Whether it's prime time or the concert stage, Sugarland entertains sell-out crowds.
"I love playing," says Kristian Bush. "I can't believe I get to do it."
And their fan base continues to grow. With more than 22 million record sales under their belt, the artists are now sharing their songs with the world.
"There's a real helping of blessing, there's a real helping of luck, and then, I think there's a whole bunch of hard work."
"When I talk to people who've known me my whole life, they claim I was clearly on this path," said Brandon Bush.
But, in those very early years, the path was more of a dirt road.
"We grew up in really the thick of East Tennessee," says Kristian. It wasn't like kind of East Tennessee, it was in the mountains."
Both Kristian and Brandon Bush picked up the violin at age four.
"We had one of those mothers that insisted on two or three activities everyday after school... lessons and everything. And, music's what stuck with us," says Brandon.
Their musical debut was at the Bush Beans Jamboree- an annual event for the family business.
"My brother and I performing violin at a very early age were the opening act for Dolly's performance at the Jamboree. and, I left the stage and received a big old hug from Dolly."
In grade school, their parents parted ways with Bush Beans and moved the family to Knoxville. The brothers continued to play music.
"I jumped over to drums, so I could be a heavy metal musician and Kristian picked up the guitar."
"The idea of being a musician was supposed to be a hobby," adds Kristian. "It's not a job unless you're Dolly Parton."
Still, at ages 13 and 11, the Bush Brothers were recording albums.
"There were two people that really turned my brother and I into recording artists and one was Doug Klein at Pick 'n' Grin," says Kristian.
"He's a guy that took time out of his life to inspire us," adds Brandon.
"The other person was Danny Brown," says Kristian, "He was so patient with us. I know, I have those recordings and they're terrible."
The brothers kept their music a hobby until after college. Kristian graduated with a record deal with Atlantic Records and was part of duo called "Billy Pilgrim."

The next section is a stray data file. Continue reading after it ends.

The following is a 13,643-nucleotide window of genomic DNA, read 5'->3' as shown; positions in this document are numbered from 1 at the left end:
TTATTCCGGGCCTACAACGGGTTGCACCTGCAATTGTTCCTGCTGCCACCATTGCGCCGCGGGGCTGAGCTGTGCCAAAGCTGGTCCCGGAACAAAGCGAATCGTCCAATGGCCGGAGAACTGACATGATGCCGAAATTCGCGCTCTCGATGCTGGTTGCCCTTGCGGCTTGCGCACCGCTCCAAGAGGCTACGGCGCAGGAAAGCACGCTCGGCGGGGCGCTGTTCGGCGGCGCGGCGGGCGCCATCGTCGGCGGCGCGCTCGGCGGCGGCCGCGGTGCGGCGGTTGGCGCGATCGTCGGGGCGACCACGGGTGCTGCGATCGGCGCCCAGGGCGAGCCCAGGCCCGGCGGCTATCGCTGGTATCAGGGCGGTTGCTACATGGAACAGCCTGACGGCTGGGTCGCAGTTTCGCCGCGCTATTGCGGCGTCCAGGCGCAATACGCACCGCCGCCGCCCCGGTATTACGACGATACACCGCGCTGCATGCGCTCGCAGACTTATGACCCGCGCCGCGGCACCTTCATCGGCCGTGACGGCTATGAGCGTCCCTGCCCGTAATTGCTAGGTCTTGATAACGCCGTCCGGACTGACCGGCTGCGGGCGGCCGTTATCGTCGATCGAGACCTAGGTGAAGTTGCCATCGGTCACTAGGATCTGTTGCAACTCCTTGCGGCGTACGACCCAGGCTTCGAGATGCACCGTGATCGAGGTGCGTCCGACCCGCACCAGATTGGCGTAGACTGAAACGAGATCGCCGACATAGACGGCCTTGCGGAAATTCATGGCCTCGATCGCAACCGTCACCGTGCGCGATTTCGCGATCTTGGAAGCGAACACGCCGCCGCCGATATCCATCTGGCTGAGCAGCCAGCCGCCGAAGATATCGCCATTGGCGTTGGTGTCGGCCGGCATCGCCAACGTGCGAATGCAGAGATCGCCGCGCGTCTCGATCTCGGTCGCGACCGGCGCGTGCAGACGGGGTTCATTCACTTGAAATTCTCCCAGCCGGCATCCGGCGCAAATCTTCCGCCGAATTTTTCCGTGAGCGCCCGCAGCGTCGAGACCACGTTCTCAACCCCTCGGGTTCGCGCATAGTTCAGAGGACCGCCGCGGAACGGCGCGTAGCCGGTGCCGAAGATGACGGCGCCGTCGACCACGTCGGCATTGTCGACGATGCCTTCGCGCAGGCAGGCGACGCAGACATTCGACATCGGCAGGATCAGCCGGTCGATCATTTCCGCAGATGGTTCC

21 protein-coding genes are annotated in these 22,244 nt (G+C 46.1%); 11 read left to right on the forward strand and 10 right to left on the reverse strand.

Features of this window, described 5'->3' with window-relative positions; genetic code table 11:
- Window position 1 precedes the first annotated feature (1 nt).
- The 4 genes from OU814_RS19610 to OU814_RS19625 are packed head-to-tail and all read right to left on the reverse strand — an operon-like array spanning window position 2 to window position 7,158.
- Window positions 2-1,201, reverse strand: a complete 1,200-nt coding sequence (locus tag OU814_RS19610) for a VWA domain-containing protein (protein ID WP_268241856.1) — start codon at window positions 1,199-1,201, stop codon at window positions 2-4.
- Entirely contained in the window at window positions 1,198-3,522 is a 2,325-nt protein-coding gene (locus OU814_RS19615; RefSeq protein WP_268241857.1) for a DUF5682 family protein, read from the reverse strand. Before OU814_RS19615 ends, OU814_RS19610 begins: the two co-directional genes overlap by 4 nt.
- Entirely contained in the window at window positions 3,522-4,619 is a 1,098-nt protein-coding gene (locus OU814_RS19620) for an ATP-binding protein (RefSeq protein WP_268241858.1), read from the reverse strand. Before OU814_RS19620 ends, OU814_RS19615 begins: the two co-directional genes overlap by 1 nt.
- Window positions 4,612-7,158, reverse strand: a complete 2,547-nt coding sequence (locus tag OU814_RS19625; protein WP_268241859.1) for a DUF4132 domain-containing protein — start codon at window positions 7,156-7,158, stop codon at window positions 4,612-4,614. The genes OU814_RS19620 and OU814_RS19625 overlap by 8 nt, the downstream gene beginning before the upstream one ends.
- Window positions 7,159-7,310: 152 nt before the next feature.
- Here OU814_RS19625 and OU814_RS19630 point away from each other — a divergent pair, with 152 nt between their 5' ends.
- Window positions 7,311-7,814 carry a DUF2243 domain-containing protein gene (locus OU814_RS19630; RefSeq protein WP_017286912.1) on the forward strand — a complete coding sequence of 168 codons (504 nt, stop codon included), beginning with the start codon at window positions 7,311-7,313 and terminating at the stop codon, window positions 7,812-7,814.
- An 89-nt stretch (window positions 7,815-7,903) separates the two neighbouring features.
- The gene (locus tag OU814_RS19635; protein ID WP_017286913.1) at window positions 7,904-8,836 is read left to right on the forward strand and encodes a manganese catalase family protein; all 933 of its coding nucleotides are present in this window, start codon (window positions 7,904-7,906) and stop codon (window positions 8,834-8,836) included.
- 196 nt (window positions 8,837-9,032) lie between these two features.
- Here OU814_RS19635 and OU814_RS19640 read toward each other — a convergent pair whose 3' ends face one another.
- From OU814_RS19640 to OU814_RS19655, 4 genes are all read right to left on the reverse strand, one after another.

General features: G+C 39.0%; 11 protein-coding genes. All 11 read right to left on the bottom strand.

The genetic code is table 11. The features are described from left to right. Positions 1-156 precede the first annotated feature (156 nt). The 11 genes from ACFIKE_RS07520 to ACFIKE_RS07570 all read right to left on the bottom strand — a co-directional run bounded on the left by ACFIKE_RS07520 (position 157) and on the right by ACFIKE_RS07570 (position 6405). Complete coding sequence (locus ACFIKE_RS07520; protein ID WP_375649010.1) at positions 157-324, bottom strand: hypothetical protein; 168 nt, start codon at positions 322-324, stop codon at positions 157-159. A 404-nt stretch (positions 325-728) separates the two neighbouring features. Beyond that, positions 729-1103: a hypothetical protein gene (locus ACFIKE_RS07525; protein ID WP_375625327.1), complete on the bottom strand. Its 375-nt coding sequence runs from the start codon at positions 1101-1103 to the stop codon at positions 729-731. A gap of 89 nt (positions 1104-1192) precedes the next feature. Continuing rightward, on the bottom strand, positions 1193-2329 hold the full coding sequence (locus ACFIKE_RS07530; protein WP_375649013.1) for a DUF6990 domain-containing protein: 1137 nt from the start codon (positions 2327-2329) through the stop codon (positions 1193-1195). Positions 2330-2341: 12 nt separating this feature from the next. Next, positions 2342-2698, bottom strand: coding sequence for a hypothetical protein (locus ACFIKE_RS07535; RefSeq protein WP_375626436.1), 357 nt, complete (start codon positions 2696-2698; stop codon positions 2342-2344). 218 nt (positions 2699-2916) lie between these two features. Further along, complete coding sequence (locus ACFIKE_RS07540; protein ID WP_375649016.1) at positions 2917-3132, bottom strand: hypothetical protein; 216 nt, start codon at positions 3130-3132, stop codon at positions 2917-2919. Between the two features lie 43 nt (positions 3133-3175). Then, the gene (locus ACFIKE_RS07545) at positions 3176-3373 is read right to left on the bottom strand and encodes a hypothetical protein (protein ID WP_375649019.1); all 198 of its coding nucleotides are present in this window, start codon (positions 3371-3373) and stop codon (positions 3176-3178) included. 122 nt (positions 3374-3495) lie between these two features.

"I did that for about eight years, traveled the world, opened for all these incredible people."
Then, Kristian came back to the Atlanta area and found the other half of Sugarland's duo, Jennifer Nettles.
"This corner is where we made this up. I looked at her and I said, 'let's write a couple of songs.' And then, we said, 'maybe we need to make a band.'"
Their breakout hit, "Baby Girl," the longest country charting song in history.
"It's a hero's journey and funny enough we wrote the song before we ever went on the journey."
Meanwhile, Brandon was touring the world as a member of the band "Train."
"And, while I'm on the road, they quickly become this platinum selling chart success."
They were living similar lives, but apart.
"We'd both be on the Tonight Show, but like a month a part. Or, we'd both be playing these festivals and we'd leave notes for each other back stages and stuff."
Finally, Brandon joined Sugarland.
Sugarland writes and records all of their songs in a garage turned studio. And, while they play the industry's biggest venues, there's nothing quite like coming home to Thompson-Boling Arena.
"I get chill bumps driving up. I remember tickets to John Cougar Mellencamp... I remember where I sat. Those moments boiled my blood. It made the dream start," says Kristian. "Playing at Thompson-Boling is the victory lap of for all of those people who held me up and believed in me when i was just a kid not bigger than the guitar itself."
"I think East Tennessee is a big part of who I am."
Brandon and Kristian Bush.
"Hometowns matter because of that, and they'll matter for the rest of your life."
Born in Sevierville,
"This one matters to me."
Homegrown in TN.